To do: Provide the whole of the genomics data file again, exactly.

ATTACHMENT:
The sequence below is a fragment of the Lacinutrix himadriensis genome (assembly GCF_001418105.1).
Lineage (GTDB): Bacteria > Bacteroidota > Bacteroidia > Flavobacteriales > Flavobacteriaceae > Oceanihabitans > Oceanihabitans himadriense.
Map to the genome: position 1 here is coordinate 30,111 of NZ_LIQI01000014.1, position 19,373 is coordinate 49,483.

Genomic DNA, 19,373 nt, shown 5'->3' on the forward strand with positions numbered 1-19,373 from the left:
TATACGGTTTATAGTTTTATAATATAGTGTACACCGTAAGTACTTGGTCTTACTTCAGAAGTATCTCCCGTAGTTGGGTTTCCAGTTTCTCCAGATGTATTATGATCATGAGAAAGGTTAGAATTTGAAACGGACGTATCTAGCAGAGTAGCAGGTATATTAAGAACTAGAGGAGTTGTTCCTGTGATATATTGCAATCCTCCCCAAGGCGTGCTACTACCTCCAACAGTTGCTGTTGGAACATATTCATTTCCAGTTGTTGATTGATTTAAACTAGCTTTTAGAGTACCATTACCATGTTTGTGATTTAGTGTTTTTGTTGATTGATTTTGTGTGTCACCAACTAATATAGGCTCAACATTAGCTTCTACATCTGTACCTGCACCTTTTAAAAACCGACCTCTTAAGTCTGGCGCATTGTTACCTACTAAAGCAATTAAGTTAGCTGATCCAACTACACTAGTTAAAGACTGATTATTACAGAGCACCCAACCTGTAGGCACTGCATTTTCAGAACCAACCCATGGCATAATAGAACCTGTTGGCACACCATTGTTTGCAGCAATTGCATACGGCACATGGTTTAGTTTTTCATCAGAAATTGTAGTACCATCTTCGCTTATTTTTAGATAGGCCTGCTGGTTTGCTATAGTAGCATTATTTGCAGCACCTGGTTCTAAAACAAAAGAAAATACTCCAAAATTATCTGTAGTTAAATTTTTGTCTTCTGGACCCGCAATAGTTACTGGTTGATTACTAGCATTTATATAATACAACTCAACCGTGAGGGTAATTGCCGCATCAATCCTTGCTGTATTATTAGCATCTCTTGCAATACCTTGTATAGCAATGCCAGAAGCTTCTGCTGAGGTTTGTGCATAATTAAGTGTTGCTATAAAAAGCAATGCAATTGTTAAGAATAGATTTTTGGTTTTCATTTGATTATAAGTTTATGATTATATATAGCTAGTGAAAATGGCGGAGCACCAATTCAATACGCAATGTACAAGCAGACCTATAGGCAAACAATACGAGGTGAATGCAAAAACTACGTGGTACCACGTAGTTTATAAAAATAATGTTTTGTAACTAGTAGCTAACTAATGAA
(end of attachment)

The sequence below is a fragment of the Lacinutrix himadriensis genome (assembly GCF_001418105.1).
Lineage (GTDB): Bacteria > Bacteroidota > Bacteroidia > Flavobacteriales > Flavobacteriaceae > Oceanihabitans > Oceanihabitans himadriense.
Map to the genome: position 1 here is coordinate 30,111 of NZ_LIQI01000014.1, position 19,373 is coordinate 49,483.

Genomic DNA, 19,373 nt, shown 5'->3' on the forward strand with positions numbered 1-19,373 from the left:
TATACGGTTTATAGTTTTATAATATAGTGTACACCGTAAGTACTTGGTCTTACTTCAGAAGTATCTCCCGTAGTTGGGTTTCCAGTTTCTCCAGATGTATTATGATCATGAGAAAGGTTAGAATTTGAAACGGACGTATCTAGCAGAGTAGCAGGTATATTAAGAACTAGAGGAGTTGTTCCTGTGATATATTGCAATCCTCCCCAAGGCGTGCTACTACCTCCAACAGTTGCTGTTGGAACATATTCATTTCCAGTTGTTGATTGATTTAAACTAGCTTTTAGAGTACCATTACCATGTTTGTGATTTAGTGTTTTTGTTGATTGATTTTGTGTGTCACCAACTAATATAGGCTCAACATTAGCTTCTACATCTGTACCTGCACCTTTTAAAAACCGACCTCTTAAGTCTGGCGCATTGTTACCTACTAAAGCAATTAAGTTAGCTGATCCAACTACACTAGTTAAAGACTGATTATTACAGAGCACCCAACCTGTAGGCACTGCATTTTCAGAACCAACCCATGGCATAATAGAACCTGTTGGCACACCATTGTTTGCAGCAATTGCATACGGCACATGGTTTAGTTTTTCATCAGAAATTGTAGTACCATCTTCGCTTATTTTTAGATAGGCCTGCTGGTTTGCTATAGTAGCATTATTTGCAGCACCTGGTTCTAAAACAAAAGAAAATACTCCAAAATTATCTGTAGTTAAATTTTTGTCTTCTGGACCCGCAATAGTTACTGGTTGATTACTAGCATTTATATAATACAACTCAACCGTGAGGGTAATTGCCGCATCAATCCTTGCTGTATTATTAGCATCTCTTGCAATACCTTGTATAGCAATGCCAGAAGCTTCTGCTGAGGTTTGTGCATAATTAAGTGTTGCTATAAAAAGCAATGCAATTGTTAAGAATAGATTTTTGGTTTTCATTTGATTATAAGTTTATGATTATATATAGCTAGTGAAAATGGCGGAGCACCAATTCAATACGCAATGTACAAGCAGACCTATAGGCAAACAATACGAGGTGAATGCAAAAACTACGTGGTACCACGTAGTTTATAAAAATAATGTTTTGTAACTAGTAGCTAACTAATGAA